Senator Dick Gordon expressed his gratitude to the pioneer investors who answered his call and set up shop when the Subic Bay Freeport and Special Economic Zone was created.
During the commemoration of the Freeport’s 25th founding anniversary, Gordon noted that, aside from the volunteers who sacrificed a lot to ensure the realization of the vision that was Subic, the pioneer locators were Instrumental in its success.
“Thank you for placing your faith in Subic during a most uncertain time,” the veteran legislator said, adding that since the volunteers ensured that the military installation, including its furnitures and fixtures, was preserved and protected, speedy opening of business locators was made possible.
“The military equipment was given to the Armed Forces of the Philippines, so we marked them with GOP (Government of the Philippines) or Navy or Army. We made sure that we kept those and that gave us a lot of opportunities to invite folks to come in and there were furnitures and fixtures already in the buildings and that was another incentive for the locators to come in. The buildings were not robbed, the equipment were still there, the air conditioning was still running and so there was a quick start,” the seasoned lawmaker said.
In line with this, the senator from Olongapo and Zambales recounted how residents eagerly lined up to buy imported goods when the first Duty-Free shop opened two days before Christmas Day that year, 1992. This, despite the locator having previously informed him that they would be unable to keep their agreement of opening shop on December 23 because their shipment of goods would not arrive until December 29.
“I was surprised by the long line of shoppers. And among the first on the line with cartful of goods were the people who did not believe me when I vowed that we will have Duty-Free shops before Christmas so that residents could buy the imported goods that only the American military were allowed to buy when they were still here. I asked the locator how he was able after all to open on time. He said they purchased the stocks of goods from Cash and Carry and sold them at Duty-Free prices. The goods were sold at a loss but the locator was able to recoup his losses when his own shipment of stocks finally arrived.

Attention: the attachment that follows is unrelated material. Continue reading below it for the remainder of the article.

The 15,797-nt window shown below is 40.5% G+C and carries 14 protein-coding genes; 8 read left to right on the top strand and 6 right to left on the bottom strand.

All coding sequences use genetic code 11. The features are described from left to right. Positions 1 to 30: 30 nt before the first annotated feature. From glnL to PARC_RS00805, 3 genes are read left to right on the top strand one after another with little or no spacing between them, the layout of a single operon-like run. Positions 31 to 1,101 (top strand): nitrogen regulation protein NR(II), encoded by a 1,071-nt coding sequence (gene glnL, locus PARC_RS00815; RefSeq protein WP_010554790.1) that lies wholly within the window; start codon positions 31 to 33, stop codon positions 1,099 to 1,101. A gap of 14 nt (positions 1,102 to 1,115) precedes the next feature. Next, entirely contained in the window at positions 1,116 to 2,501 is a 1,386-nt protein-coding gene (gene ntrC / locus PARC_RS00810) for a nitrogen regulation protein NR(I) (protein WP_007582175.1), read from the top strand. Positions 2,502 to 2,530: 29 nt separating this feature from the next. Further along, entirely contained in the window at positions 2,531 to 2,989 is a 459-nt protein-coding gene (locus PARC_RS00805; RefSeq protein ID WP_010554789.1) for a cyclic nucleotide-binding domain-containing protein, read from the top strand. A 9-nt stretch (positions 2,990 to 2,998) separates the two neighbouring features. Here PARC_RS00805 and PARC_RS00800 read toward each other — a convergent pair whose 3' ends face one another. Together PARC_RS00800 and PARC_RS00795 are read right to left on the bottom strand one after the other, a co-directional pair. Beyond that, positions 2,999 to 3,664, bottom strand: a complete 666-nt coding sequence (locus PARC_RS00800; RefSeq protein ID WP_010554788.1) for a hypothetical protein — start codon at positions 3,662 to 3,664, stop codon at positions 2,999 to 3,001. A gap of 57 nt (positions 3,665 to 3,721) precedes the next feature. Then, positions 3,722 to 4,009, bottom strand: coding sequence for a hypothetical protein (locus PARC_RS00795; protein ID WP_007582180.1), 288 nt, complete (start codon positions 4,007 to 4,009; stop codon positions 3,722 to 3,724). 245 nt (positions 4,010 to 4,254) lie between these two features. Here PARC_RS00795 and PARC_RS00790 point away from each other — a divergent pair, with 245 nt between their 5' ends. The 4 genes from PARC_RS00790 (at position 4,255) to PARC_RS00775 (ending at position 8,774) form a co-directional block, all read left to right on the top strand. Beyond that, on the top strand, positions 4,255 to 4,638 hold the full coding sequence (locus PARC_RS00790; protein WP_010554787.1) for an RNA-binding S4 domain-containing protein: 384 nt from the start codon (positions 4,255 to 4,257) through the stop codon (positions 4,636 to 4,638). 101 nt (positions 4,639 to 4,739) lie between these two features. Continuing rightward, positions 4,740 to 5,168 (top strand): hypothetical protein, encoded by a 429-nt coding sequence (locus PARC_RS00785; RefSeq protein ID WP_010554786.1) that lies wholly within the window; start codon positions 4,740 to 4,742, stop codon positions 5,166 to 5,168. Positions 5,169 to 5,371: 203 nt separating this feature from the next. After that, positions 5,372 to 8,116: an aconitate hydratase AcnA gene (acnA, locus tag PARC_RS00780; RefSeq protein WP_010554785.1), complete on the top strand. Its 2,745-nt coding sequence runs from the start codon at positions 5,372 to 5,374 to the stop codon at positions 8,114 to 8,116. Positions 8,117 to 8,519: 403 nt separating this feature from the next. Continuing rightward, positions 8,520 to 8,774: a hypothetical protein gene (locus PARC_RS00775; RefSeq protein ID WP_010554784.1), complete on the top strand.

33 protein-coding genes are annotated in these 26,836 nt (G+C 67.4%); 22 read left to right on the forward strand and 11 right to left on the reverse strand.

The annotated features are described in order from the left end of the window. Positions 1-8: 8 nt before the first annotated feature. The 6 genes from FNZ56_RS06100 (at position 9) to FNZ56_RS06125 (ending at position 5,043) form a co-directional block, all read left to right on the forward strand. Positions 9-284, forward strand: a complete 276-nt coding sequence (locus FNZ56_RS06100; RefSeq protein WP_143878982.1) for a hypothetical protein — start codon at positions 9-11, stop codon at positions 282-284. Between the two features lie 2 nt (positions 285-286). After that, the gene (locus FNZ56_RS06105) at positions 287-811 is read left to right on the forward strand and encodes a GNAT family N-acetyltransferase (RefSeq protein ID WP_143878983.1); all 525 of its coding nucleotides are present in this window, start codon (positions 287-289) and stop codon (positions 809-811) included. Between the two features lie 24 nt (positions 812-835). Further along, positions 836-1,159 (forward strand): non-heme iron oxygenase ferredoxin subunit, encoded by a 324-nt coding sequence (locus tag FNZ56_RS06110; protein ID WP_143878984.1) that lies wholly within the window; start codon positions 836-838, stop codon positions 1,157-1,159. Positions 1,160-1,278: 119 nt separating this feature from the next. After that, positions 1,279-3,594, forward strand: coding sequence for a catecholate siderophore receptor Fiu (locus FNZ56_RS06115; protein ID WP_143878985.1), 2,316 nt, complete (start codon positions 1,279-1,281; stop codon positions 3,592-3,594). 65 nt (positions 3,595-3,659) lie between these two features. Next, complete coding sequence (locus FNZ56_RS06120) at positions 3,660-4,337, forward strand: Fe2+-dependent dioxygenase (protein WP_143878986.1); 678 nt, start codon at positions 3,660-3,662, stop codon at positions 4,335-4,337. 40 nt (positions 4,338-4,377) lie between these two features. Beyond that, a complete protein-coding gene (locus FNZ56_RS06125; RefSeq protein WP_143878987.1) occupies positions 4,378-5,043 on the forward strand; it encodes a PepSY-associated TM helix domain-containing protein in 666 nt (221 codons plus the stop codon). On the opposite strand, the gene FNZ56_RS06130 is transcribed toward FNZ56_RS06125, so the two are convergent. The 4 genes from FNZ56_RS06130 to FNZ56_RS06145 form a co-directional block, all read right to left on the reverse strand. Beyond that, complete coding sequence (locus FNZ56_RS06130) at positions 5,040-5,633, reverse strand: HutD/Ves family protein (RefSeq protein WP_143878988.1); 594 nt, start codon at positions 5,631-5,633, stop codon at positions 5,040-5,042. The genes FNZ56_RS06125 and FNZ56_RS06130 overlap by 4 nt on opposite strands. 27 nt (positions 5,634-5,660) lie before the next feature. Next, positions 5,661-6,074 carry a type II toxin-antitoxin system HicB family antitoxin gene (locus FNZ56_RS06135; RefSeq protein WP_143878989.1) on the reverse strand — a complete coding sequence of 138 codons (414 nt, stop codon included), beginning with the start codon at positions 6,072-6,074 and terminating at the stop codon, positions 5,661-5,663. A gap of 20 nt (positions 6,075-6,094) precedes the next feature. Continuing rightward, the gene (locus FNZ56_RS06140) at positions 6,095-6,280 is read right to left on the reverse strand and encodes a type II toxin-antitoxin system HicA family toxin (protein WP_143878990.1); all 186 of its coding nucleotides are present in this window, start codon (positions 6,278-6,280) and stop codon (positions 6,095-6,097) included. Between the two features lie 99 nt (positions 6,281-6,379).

Gordon also cited the succeeding waves of workers who made the Freeport happen by dogged determination, sheer dedication to the community, and unfathomable love for country.
Learning from the experience of Sangley Point when the American military left the naval station, Gordon developed a master plan for the conversion of the Subic Naval Base into a Freeport years before the American military left the base. Gordon said that with citizens of, and businesses in, Olongapo, Subic and the other nearby provinces depending on the base for their livelihood, they would have to prepare for the time when the American military pulls out from Subic so that the people will not be left jobless.
When the U.S. Navy helicopter carrier USS Belleau Wood finally sailed out of Subic Bay on November 24, 1992, Gordon, who was then mayor of Olongapo City, with 8,000 volunteers took over the facility to preserve and protect US$8 billion worth of property and facilities and started the conversion of the military base into a free port like Hong Kong and Singapore.
In the same year, Congress passed Republic Act 7227, known as the Bases Conversion and Development Act of 1992, which created the Subic Bay Metropolitan Authority (SBMA) to develop and manage the Freeport which provides tax and duty-free privileges and incentives to business locators in the special economic zone. Gordon became the first SBMA chairman and Subic became the framework for bases conversion in the country.